“Stoked and quite amazed, because thought they were going to take neuro away from Dunedin,” Ms Coombes says.

Chris Ford (via Voxy) Neurosurgery Decision A Great Day For Southerners!

Today the people of Otago and Southland are celebrating the big neurosurgery decision.

People power is what has secured this victory. Nearly 10,000 people marching in Central Dunedin, a 55,000 signature petition and well attended public meetings have all demonstrated the depth of feeling on this issue in my part of the world.

ODT: No news became good news

Prof Samuel Mann, co-founder of the Keep Neurosurgery in Dunedin Facebook campaign, relayed acting Director-general of Health Andrew Bridgman’s decision.

To cheers, claps and visible relief, he announced Dunedin Hospital would be home to a minimum of three neurosurgeons.

Facebook page co-founder and Southern District Health Board member Richard Thomson told the happy crowd he “always believed” that when the expert panel considered the matter and heard the arguments, the decision could only go one way.

ODT: Decision deemed a victory for common sense

Surgeons “overstepped” the mark in advocating a Christchurch-only service, Dunedin Hospital intensive care clinical leader Mike Hunter said yesterday, commenting on the announcement Dunedin will keep neurosurgery.

The decision was a “victory for common sense” that would save people’s lives.

“I am greatly relieved that we will not have to face the unsavoury prospect of seeing acute patients die while we struggle to transport them in a timely manner to Christchurch.”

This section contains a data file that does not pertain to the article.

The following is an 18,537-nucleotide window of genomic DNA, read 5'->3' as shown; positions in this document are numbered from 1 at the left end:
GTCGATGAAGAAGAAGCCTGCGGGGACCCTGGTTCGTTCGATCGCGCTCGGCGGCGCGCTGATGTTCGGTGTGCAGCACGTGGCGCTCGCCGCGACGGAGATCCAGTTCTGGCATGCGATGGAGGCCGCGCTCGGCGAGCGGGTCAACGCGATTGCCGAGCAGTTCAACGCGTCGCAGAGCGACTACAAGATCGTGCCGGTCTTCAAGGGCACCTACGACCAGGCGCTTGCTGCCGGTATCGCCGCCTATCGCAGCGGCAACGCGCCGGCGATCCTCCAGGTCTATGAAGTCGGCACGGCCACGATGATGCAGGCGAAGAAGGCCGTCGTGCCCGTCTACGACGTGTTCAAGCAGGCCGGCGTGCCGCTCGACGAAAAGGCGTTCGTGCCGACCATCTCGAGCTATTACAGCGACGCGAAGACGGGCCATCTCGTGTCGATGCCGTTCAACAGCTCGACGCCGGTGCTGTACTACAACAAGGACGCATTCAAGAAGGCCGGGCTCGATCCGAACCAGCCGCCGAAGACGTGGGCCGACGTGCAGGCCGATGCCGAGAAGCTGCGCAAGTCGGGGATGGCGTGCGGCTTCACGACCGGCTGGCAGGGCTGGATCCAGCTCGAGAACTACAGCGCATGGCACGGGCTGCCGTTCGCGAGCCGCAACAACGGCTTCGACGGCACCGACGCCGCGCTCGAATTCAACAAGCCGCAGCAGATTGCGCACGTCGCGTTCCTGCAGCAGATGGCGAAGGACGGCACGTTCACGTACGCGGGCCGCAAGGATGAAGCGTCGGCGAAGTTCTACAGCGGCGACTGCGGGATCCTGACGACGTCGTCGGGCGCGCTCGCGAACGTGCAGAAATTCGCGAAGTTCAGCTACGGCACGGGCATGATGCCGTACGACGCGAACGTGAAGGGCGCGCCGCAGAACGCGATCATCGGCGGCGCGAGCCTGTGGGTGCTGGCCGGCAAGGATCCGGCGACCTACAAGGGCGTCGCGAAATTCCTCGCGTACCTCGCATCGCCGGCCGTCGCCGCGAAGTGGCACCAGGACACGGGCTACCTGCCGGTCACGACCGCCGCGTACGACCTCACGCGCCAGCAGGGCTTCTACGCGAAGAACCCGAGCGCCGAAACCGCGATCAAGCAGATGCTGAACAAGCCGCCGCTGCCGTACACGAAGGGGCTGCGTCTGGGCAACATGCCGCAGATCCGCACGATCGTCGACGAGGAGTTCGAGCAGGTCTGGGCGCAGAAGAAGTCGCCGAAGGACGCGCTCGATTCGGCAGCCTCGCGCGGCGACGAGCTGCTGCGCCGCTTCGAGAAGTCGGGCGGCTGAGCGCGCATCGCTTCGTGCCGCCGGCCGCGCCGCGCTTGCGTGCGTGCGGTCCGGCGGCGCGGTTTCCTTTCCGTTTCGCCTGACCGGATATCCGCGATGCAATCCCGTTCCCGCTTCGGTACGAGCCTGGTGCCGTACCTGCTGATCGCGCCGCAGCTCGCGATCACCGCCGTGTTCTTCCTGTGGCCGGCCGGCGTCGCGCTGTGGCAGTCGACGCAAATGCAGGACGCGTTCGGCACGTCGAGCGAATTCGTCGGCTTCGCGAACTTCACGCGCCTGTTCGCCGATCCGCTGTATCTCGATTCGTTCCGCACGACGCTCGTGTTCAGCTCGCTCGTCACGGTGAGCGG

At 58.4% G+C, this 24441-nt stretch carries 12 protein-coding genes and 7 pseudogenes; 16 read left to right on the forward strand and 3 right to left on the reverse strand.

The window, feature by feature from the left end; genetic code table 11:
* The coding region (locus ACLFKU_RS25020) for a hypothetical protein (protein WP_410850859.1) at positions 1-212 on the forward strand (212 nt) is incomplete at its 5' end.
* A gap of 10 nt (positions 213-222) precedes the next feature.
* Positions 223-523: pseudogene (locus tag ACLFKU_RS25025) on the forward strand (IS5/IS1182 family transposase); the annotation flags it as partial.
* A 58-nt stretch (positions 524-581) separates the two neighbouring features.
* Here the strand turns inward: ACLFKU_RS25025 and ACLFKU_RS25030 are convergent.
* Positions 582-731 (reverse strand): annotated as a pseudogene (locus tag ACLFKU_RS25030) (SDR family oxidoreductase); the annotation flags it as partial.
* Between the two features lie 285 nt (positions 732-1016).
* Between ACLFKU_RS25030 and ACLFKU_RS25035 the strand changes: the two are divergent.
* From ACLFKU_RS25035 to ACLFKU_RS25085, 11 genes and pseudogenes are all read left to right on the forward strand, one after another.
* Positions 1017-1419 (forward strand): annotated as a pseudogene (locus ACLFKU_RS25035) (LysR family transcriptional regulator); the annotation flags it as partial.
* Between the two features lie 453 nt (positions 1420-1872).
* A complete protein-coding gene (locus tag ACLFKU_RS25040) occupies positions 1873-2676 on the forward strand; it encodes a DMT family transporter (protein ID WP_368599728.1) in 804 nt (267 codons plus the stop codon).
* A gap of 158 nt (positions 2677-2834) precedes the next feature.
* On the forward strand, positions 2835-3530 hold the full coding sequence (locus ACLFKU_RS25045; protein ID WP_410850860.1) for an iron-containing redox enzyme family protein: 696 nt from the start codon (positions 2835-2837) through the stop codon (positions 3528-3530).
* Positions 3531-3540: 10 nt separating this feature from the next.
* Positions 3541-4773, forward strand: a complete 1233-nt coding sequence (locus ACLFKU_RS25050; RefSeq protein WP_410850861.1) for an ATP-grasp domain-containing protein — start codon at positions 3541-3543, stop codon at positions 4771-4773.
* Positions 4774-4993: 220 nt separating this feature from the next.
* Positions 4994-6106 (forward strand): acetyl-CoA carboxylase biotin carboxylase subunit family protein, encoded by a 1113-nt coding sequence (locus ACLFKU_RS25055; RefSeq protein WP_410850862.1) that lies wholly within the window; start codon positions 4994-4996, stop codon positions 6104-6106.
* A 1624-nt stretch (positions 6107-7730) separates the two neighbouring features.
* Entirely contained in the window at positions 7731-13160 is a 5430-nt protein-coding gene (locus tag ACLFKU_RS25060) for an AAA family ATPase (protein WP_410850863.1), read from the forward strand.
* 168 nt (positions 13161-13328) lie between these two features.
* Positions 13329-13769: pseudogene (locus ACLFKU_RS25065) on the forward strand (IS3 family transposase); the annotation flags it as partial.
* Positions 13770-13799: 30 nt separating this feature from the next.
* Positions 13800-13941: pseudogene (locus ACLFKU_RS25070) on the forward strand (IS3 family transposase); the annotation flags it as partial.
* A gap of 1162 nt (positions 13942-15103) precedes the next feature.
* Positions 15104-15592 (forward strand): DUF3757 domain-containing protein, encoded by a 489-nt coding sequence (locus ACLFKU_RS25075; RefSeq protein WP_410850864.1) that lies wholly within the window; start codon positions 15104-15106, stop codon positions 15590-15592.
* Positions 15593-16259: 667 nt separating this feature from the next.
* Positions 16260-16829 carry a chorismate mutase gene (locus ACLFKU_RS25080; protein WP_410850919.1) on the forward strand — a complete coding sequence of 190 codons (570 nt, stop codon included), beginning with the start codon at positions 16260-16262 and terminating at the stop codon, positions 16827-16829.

ODT EditorialDecision demonstrates innovative solutions can be found

It has been gratifying to see the generosity of spirit, the intellectual purpose and the genuine altruism with which the people of Dunedin, Otago and Southland embraced the cause of retaining neurosurgery services in the South.

ODT: ‘Implementation starts today’ – co-operation expected

Acting Director-general of Health Andrew Bridgman says he is not expecting people to be “tossing toys out of the cot” over the radical changes announced yesterday to neurosurgery services in the South.

He does not want to see any time wasted, although it is expected it will take up to two years for the two-site service to be fully working as one service.

“Implementation starts today. That’s the key message.”

ODT: New governance head not fazed by hot seat

ODT: Result made all the effort worthwhile

Pam Adams abandoned her privacy to tell southerners about the emergency neurosurgery that saved son George Clarke’s life – and yesterday, she said the effort was worth it.

Ms Adams went public to get people to talk more about neurosurgery and to understand why the issue of timely care was so important in the debate about sending the service to Christchurch.

When she spoke to panel member David Russell, she told him George would not be the healthy university student he was today if he had had to travel more than another hour for surgery in Christchurch.

“We know that every minute counts – people in rural Southland or places like West Otago are a long way [from Dunedin Hospital] and in a critical position time-wise as it is – so moving neurosurgery to Christchurch had some very real risks.”

ODT: Smiles all round
(slideshow).

Jeremy Elwood (3newz blog). A no brainer.

Even more impressive is the fact that the powers that be actually listened. It’s been too easy in recent times to dismiss the power of protest, as successive governments both here and overseas have paid little more than lip service to petitions and referenda before going ahead and doing what they wanted to anyway…